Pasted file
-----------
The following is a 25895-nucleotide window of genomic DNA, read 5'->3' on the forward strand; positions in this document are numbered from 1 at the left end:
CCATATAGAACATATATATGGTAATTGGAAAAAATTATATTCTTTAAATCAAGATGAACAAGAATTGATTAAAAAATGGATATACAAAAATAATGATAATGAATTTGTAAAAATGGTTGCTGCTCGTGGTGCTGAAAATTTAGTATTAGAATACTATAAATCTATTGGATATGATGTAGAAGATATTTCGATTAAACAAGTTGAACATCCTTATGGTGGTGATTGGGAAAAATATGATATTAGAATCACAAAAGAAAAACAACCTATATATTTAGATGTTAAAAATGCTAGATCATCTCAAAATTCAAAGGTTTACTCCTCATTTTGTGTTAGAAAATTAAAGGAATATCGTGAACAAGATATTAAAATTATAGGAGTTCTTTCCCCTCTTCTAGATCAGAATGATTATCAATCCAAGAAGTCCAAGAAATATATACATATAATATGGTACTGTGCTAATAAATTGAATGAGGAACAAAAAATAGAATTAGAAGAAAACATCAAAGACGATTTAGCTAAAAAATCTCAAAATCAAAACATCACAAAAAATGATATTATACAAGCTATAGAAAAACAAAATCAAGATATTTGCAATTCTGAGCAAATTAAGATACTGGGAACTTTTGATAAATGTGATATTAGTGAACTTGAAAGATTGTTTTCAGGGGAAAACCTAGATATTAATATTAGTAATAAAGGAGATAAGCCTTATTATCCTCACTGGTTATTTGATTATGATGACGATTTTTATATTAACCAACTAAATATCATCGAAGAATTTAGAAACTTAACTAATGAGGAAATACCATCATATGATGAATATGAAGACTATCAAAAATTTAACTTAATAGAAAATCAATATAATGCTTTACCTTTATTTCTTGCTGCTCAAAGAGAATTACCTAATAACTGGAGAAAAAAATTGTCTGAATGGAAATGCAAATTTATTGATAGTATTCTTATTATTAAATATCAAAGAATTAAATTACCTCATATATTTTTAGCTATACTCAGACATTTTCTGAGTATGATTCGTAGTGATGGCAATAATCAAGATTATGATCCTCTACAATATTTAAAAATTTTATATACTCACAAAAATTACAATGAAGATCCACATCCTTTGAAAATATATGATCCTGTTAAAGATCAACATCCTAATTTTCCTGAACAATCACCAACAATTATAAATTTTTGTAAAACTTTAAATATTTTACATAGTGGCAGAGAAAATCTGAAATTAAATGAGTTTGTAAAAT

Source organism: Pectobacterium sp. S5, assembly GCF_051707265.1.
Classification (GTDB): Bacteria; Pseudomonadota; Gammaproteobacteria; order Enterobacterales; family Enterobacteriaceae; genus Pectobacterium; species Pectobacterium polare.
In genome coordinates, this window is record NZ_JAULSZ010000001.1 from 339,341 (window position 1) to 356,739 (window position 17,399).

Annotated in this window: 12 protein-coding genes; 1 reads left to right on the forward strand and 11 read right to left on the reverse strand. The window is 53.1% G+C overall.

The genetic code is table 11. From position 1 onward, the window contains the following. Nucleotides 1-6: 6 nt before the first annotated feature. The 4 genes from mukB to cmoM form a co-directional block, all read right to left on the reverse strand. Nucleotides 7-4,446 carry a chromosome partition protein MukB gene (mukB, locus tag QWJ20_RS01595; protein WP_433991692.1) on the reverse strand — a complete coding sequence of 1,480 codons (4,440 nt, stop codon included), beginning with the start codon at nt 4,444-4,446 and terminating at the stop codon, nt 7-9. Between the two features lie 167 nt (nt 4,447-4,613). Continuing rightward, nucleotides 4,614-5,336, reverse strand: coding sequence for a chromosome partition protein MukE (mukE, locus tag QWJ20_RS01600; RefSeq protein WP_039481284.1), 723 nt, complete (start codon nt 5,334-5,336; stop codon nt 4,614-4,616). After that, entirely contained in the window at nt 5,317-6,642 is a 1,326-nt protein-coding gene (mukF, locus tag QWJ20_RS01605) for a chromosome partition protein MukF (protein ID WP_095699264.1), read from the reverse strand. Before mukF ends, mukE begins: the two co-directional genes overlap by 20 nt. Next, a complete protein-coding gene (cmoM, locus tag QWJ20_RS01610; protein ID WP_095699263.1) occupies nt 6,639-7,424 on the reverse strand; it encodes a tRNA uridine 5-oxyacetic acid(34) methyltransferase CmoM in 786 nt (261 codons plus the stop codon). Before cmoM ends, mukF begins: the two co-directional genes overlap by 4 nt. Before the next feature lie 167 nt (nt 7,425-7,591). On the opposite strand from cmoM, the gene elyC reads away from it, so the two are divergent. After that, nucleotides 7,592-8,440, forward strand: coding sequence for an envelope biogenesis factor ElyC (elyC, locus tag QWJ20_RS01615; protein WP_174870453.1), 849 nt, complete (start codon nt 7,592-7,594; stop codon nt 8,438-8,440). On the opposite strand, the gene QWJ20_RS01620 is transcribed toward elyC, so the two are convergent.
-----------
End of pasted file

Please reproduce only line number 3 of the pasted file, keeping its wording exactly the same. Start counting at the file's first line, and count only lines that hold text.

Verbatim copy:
Source organism: Pectobacterium sp. S5, assembly GCF_051707265.1.